Immediately noticeable is the use of signal() to install a signal handler, as well as the unusual use of the “cmovz” instruction to select which signal handler is installed (either 400AC6 or 400AD0).

In a nutshell:

  • for each letter of our input:
    • if it’s even, subtract it’s value from the next character, mod 256 (and replace the next character with this)
    • if it’s odd, add it’s value to the next character, mod 256 (and replace the next character with this)

Following this, a static block of data (divided up into dwords) is then chain XOR’ed with 0xDEADBEEF: that is, 0xDEADBEEF is the xor key for the first block, the xor’ed first block is the xor key of the second block, and so forth. This slightly enciphered block is then compared with our mutated input (as above).

Due to the predictable nature of this algorithm (and that we know the first character of the key, “W”), we can quickly derive a Python script to work backwards: that is, we first reproduce the XOR code, and then we work backwards to derive what each character of the flag is.

You can download the solution script here.

Slumdog Millionaire

This challenge was presented as a web challenge, along with an associated Python file, which you can download here.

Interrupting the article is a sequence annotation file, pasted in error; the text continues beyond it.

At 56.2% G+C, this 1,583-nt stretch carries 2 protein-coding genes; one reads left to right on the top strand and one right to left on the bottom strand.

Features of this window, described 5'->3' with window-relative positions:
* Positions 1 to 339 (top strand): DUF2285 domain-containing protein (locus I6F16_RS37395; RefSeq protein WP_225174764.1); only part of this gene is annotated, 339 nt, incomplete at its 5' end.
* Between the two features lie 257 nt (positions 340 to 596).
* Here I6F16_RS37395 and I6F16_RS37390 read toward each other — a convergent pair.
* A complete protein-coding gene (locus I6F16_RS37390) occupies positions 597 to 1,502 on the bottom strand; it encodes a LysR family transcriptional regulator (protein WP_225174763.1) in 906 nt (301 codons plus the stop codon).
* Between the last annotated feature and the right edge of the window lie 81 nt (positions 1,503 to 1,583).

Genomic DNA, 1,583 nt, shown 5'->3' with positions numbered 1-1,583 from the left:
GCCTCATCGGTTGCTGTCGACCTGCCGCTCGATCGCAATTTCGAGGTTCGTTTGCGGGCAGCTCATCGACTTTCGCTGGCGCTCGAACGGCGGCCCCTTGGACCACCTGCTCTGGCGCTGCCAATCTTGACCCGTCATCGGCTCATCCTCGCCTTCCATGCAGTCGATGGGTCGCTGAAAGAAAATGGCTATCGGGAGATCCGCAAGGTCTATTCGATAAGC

The website appeared to represent a lottery website: you could enter a set of random numbers, and the site would tell you if you guessed correctly or incorrectly (and print the correct set of numbers). The Python file above provided the algorithm behind the lottery game:

The algorithm appears to have a single point of failure: that is, the random number generator is seeded once – once you know the random number, the actual number generation isn’t very random.

The attack against this is a simple brute force search against the random seed used: given one set of winning numbers, we can easily determine the random seed, and thus predict the next set of numbers.

You can download the brute force solution script here.

Purple Posse Market

This challenge was presented as a raw web challenge, appearing to represent a legitimate web business. The purpose of the challenge was to determine the administrator’s IBAN number (think bank account):

After browsing the site for a few moments, we hit gold with a contact form:

Experience says that this is a cross-site scripting challenge: I quickly spin up a bucket, and try submitting a few contact forms. After a few tries (input filtering?), we get lucky, and end up with an administrator cookie:

From here, it is simple to read the /admin site with an administrator cookie, and retrieve the administrator’s IBAN number, for an easy 200 [?] points:

As always, I’d like to thank the Nuit du Hack organisers for putting together another enjoyable event, and I particularly look forward to solving the remainder of the Matroichka challenge, as time permits (level 3 is a fork-based mindfuck).

See you all in the ASIS CTF this weekend.